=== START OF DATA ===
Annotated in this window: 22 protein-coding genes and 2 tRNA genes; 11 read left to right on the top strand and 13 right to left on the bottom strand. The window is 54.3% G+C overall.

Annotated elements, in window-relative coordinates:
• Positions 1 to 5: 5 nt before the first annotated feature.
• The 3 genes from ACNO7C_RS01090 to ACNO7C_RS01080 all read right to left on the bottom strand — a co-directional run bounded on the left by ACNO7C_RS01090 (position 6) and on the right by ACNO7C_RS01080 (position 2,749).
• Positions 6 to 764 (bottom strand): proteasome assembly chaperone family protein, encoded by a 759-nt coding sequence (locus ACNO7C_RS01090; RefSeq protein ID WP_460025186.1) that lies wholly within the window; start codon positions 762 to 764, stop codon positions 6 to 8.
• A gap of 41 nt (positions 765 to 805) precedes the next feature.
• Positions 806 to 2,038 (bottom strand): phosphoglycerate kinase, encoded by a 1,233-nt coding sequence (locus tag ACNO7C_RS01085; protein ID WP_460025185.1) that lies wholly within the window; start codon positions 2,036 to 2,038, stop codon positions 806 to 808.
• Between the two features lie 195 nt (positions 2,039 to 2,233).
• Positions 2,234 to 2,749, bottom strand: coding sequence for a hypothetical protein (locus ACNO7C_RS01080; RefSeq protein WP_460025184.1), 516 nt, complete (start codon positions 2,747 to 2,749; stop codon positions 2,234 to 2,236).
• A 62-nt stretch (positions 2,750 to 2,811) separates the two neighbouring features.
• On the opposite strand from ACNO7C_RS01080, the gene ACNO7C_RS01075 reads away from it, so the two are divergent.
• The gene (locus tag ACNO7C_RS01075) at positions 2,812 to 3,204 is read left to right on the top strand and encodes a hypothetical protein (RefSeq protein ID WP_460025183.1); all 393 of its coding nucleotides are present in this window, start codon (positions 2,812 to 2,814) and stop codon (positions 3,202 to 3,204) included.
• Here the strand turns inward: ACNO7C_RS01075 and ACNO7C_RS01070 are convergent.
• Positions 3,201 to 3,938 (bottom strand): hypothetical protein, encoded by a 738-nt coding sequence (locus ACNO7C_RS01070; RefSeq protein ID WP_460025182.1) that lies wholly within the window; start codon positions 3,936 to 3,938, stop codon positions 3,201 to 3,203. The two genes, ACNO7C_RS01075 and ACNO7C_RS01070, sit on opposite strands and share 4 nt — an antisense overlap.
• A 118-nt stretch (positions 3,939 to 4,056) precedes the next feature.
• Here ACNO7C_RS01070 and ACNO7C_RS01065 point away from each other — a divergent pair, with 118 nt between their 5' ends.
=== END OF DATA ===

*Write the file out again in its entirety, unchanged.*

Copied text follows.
Annotated in this window: 22 protein-coding genes and 2 tRNA genes; 11 read left to right on the top strand and 13 right to left on the bottom strand. The window is 54.3% G+C overall.

Annotated elements, in window-relative coordinates:
• Positions 1 to 5: 5 nt before the first annotated feature.
• The 3 genes from ACNO7C_RS01090 to ACNO7C_RS01080 all read right to left on the bottom strand — a co-directional run bounded on the left by ACNO7C_RS01090 (position 6) and on the right by ACNO7C_RS01080 (position 2,749).
• Positions 6 to 764 (bottom strand): proteasome assembly chaperone family protein, encoded by a 759-nt coding sequence (locus ACNO7C_RS01090; RefSeq protein ID WP_460025186.1) that lies wholly within the window; start codon positions 762 to 764, stop codon positions 6 to 8.
• A gap of 41 nt (positions 765 to 805) precedes the next feature.
• Positions 806 to 2,038 (bottom strand): phosphoglycerate kinase, encoded by a 1,233-nt coding sequence (locus tag ACNO7C_RS01085; protein ID WP_460025185.1) that lies wholly within the window; start codon positions 2,036 to 2,038, stop codon positions 806 to 808.
• Between the two features lie 195 nt (positions 2,039 to 2,233).
• Positions 2,234 to 2,749, bottom strand: coding sequence for a hypothetical protein (locus ACNO7C_RS01080; RefSeq protein WP_460025184.1), 516 nt, complete (start codon positions 2,747 to 2,749; stop codon positions 2,234 to 2,236).
• A 62-nt stretch (positions 2,750 to 2,811) separates the two neighbouring features.
• On the opposite strand from ACNO7C_RS01080, the gene ACNO7C_RS01075 reads away from it, so the two are divergent.
• The gene (locus tag ACNO7C_RS01075) at positions 2,812 to 3,204 is read left to right on the top strand and encodes a hypothetical protein (RefSeq protein ID WP_460025183.1); all 393 of its coding nucleotides are present in this window, start codon (positions 2,812 to 2,814) and stop codon (positions 3,202 to 3,204) included.
• Here the strand turns inward: ACNO7C_RS01075 and ACNO7C_RS01070 are convergent.
• Positions 3,201 to 3,938 (bottom strand): hypothetical protein, encoded by a 738-nt coding sequence (locus ACNO7C_RS01070; RefSeq protein ID WP_460025182.1) that lies wholly within the window; start codon positions 3,936 to 3,938, stop codon positions 3,201 to 3,203. The two genes, ACNO7C_RS01075 and ACNO7C_RS01070, sit on opposite strands and share 4 nt — an antisense overlap.
• A 118-nt stretch (positions 3,939 to 4,056) precedes the next feature.
• Here ACNO7C_RS01070 and ACNO7C_RS01065 point away from each other — a divergent pair, with 118 nt between their 5' ends.